Even better is to note when he tends to have accidents and encourage him to use the bathroom before then. For instance, does he usually have an accident after coming home from school? Have him sit on the toilet for a few minutes after you arrive home.

With consistency, bathroom breaks can become so ingrained in his routine that you don’t even have to remind him to go.

Have your child clean the mess

Nothing convinces a child to have fewer accidents than having to clean them up. As young as he may be, your 5 year old can still clean up after himself, with your guidance and help.

For instance, have him dunk and swish the undies in the toilet (or plop hard stools into it). Show him how to pour detergent and scrub them clean. Even if you don’t want him near the poop, he can still disinfect the toilet or fetch new underwear.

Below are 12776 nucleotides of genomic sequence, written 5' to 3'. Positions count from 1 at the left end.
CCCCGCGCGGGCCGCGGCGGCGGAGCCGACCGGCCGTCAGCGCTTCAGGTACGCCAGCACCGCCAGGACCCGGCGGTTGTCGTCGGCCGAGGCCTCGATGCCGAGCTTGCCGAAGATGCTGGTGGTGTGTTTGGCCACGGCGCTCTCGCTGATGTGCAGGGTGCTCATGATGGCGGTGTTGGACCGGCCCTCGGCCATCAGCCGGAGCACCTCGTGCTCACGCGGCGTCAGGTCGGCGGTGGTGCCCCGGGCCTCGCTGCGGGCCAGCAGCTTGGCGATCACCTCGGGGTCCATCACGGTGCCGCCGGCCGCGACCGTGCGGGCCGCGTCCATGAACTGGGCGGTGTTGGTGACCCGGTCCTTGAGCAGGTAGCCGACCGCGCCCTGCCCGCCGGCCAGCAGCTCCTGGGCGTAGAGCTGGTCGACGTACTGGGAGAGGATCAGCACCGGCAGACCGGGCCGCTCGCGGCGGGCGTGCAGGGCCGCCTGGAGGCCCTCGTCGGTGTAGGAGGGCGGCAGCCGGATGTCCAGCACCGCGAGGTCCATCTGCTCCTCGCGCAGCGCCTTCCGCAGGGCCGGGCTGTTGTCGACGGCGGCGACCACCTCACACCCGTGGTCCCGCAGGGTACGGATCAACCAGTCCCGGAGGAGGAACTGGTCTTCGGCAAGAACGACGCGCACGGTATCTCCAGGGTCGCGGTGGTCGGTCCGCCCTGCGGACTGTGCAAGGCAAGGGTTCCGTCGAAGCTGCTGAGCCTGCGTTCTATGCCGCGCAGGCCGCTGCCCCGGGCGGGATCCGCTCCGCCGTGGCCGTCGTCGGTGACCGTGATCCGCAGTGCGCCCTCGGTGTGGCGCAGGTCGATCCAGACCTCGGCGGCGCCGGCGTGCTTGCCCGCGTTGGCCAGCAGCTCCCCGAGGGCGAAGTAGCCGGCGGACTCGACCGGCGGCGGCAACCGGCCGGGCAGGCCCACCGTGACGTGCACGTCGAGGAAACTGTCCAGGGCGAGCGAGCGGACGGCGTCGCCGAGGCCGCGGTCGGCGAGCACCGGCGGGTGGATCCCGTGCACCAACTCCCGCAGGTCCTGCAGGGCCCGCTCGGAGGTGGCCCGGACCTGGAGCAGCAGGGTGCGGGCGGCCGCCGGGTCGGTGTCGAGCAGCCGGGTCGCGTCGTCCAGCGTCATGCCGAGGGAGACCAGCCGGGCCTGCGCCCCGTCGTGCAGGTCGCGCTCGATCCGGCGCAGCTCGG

Let’s say you really don’t want him to clean anything up. He can still deal with the consequences of his accidents in other ways. For instance, you aren’t able to help him build his construction set until after you clean up the mess, or you’ll have to use some of the money you earmarked for a toy on new undies or laundry detergent instead.

Whether cleaning up the mess or dealing with the consequences, he can see firsthand what happens when he poops in his pants and be more motivated to avoid doing so again.

Praise your child for clean undies

There are many reasons why you shouldn’t reward kids with typical incentives like stars, candy, and extra screen time. Instead, I find praise to be more effective, as it draws on your child’s internal joy and pride.